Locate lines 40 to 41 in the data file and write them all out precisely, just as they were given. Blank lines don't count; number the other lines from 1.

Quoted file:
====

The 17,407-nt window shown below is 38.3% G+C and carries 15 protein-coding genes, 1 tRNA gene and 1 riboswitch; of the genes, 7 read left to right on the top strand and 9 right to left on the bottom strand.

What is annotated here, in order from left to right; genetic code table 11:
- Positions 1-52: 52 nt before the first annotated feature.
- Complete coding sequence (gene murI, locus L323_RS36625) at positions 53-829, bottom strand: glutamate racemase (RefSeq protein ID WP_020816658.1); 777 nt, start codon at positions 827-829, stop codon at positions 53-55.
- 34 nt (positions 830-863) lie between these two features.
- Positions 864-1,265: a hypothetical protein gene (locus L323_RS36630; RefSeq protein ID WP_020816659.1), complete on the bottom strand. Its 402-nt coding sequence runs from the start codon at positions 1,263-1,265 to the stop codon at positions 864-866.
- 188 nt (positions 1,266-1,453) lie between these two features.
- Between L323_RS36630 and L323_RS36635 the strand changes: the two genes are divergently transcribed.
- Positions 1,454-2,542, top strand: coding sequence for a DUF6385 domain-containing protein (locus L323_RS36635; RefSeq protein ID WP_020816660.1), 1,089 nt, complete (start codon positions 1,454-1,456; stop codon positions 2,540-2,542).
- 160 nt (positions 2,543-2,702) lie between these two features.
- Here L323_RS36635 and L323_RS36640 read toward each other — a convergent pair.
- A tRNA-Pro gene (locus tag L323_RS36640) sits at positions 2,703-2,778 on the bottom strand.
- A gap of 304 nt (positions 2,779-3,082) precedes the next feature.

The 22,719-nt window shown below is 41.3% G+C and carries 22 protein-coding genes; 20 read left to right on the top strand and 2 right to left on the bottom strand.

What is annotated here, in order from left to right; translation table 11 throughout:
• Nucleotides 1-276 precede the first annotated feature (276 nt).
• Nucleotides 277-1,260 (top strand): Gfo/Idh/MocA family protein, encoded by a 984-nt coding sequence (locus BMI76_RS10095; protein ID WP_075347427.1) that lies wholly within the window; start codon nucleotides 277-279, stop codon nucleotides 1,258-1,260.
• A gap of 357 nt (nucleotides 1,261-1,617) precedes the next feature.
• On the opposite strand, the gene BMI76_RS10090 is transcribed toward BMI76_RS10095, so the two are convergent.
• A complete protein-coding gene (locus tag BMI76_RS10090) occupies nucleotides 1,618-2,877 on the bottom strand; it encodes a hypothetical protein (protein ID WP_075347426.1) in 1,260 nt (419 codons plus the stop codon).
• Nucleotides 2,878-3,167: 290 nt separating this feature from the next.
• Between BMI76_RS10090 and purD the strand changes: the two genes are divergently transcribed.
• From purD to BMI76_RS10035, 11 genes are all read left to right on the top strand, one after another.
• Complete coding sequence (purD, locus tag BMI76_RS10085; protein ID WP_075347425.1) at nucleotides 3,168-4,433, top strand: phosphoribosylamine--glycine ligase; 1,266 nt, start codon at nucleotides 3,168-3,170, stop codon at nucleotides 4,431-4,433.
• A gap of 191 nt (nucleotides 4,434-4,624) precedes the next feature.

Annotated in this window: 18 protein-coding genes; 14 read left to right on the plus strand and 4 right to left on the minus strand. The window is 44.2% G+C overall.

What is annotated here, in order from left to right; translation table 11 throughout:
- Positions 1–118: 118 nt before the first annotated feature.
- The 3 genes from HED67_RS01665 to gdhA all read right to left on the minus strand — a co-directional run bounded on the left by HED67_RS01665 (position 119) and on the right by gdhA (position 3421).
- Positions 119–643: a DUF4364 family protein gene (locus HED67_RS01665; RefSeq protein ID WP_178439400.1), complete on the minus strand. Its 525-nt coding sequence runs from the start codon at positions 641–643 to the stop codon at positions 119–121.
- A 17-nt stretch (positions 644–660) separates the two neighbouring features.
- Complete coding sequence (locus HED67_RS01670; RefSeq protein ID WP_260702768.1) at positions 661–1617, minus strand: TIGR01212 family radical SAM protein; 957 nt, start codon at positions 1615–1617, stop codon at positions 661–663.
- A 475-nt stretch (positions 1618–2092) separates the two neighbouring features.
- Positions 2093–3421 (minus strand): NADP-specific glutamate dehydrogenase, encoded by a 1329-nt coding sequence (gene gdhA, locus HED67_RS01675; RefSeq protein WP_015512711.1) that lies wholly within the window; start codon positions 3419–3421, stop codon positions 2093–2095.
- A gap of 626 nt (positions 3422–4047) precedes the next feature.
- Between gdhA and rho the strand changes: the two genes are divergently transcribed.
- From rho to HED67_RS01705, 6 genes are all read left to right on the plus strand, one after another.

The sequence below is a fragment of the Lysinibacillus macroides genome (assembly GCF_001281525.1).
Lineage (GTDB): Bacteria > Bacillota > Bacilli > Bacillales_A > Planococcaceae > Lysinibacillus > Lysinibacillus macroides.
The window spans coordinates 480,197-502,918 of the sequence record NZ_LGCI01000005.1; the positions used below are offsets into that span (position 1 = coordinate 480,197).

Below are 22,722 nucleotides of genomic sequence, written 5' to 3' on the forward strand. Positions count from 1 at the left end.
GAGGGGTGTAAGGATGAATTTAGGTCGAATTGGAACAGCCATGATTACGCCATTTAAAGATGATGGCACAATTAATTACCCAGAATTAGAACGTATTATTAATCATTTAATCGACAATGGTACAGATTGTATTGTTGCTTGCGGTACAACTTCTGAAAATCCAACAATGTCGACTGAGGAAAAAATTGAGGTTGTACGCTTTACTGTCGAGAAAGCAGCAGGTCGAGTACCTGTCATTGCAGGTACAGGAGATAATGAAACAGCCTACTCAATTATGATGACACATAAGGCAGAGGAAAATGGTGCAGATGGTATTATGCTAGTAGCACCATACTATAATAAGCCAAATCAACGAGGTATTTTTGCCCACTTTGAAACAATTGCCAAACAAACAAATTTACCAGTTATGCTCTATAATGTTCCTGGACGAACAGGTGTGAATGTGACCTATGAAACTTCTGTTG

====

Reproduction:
The window spans coordinates 480,197-502,918 of the sequence record NZ_LGCI01000005.1; the positions used below are offsets into that span (position 1 = coordinate 480,197).

Below are 22,722 nucleotides of genomic sequence, written 5' to 3' on the forward strand. Positions count from 1 at the left end.